Carl Weisbrod and Jennifer Jones Austin checked out the Talking Transition “soapbox” on Sunday. Photos by Lincoln Anderson
BY LINCOLN ANDERSON | Carl Weisbrod and Jennifer Jones Austin, the co-chairpersons of Mayor-elect Bill de Blasio’s transition team, toured the Talking Transition tent, at Canal St. and Sixth Ave., this past Sunday. In doing so, they joined several thousand New Yorkers who had already visited the two-week, interactive hub during its first week.
Austin is C.E.O. and executive director of the Federation of Protestant Welfare Agencies. Weisbrod, a partner at HR&A, a real estate and economic development consultancy, has deep roots in city government and urban policy.
Ten foundations, including George Soros’s Open Society Foundations, are spearheading the initiative. Talking Transition is designed to allow New Yorkers to weigh in on the issues and concerns that matter most to them. At the end of the two weeks, the data and ideas discussed will be collected and presented to Mayor de Blasio.
Mayor-elect Bill de Blasio came to the Talking Transition tent on Wednesday.
At the tour’s start, Austin and Weisbrod stressed that Talking Transition is independent of the actual transition process they are co-chairing. Nevertheless, they said, Talking Transition is “emblematic” of what de Blasio ishoping to do as mayor because it is “inclusive.”
Weisbrod called Talking Transition “a great step forward and a model of civic engagement — to engage citizens in the era of modern communication. … We obviously welcome what’s being done here.”
When Weisbrod and Austin addressed the press after the tour, The Villager asked Weisbrod about a particularly hot issue right now on the Lower West Side: What does de Blasio think about the Hudson River Park’s new ability — following Governor Cuomo’s approval of it last week — to sell its unused air rights one block inland from the park?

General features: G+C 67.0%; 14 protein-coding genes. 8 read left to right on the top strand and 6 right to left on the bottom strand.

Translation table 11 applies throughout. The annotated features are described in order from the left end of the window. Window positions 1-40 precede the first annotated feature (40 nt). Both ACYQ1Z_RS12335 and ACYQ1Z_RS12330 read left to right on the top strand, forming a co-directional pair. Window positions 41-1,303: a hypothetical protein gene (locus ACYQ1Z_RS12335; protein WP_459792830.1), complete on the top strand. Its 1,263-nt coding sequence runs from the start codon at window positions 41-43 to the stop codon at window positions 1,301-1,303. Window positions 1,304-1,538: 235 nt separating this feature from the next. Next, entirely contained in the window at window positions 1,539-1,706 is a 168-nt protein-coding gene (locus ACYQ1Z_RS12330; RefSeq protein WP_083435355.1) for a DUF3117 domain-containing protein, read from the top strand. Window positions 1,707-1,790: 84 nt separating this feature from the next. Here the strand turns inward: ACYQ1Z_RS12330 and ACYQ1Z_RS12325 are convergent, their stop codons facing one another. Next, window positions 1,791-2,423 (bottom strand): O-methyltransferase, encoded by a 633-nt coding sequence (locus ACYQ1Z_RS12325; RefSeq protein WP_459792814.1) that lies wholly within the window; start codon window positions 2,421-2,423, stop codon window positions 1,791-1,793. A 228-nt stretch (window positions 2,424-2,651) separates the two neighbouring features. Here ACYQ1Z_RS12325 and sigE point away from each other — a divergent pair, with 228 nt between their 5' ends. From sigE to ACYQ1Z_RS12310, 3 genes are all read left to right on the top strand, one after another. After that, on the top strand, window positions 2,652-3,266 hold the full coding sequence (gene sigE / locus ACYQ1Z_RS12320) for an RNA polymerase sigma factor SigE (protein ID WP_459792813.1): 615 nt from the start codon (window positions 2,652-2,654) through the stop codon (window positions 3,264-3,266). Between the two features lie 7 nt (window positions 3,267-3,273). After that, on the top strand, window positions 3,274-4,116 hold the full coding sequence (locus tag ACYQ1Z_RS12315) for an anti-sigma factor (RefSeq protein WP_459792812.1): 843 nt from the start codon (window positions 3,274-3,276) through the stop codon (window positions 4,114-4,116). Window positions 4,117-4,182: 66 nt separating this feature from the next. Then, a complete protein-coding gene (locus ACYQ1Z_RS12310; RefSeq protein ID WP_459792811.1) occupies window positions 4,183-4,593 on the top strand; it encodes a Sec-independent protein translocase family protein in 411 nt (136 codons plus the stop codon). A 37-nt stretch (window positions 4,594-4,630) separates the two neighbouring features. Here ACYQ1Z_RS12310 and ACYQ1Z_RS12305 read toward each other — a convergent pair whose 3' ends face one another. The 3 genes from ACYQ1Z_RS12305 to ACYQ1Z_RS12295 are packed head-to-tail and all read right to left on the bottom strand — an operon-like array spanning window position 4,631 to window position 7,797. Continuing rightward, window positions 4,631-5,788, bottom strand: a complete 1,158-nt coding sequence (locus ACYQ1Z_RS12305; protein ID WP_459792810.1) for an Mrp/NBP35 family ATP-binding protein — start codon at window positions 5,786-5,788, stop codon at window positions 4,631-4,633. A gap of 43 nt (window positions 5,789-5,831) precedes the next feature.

The question was probably too specific for the event. Weisbrod answered that the transition team has their hands more than full making appointments, dealing with financials and the like.
“There’s absolutely a whole lot that we have to absorb and digest,” he said. “The city of New York is a big and complex place.”
De Blasio himself visited the tent on Wednesday afternoon. He praised the Talking Transition effort, then answered media questions about his own transition process, regarding who he might pick for police commissioner and other top posts. He only gave very general answers, but said that, like Talking Transition, he greatly values community input and believes in grassroots empowerment.
De Blasio and Weisbrod first met 20 years ago when both were in the Dinkins administration.
In a recent article in The New York Times about the transition effort, Weisbrod said, “We’re going through a period of change now in the city, and one change that’s really taking place is a generational change. There’s really a need to bring in a new wave of people who I hope will spend a good long time in the government, and help it not only through the de Blasio administration for the next eight years, but beyond and beyond and beyond.”
People can weigh in at the tent by taking a simple, under-five-minute survey on computer tablets. Questions range from whether police-community relations, as well as public schools, are improving or worsening, to whether affordable housing and jobs are getting easier or harder to find. The tablets are also being ferried around town in trucks, to survey pedestrians on sidewalks, and taken into E.S.L. rooms in public libraries.
The Duarte Square tent also features a “soapbox” where people can record a video statement telling the new mayor what’s on their mind.
Weisbrod and Austin were led around by Chris Stone, the president of the Open Society Foundations.
“I think the seriousness of the conversation has impressed all of us,” Stone said afterward of Talking Transition. “The data are huge. The survey on the tablets is the most powerful thing.”
He said they hope 50,000 people will ultimately take the survey.
Another tool the program is using is blank stickers that people write their concerns on, then paste on the plywood walls and tables in the tent’s front area. On Sunday, a longtime West Village resident was filling out a sticker with some words on one of her beefs: that religious institutions should not be exempt from paying property tax.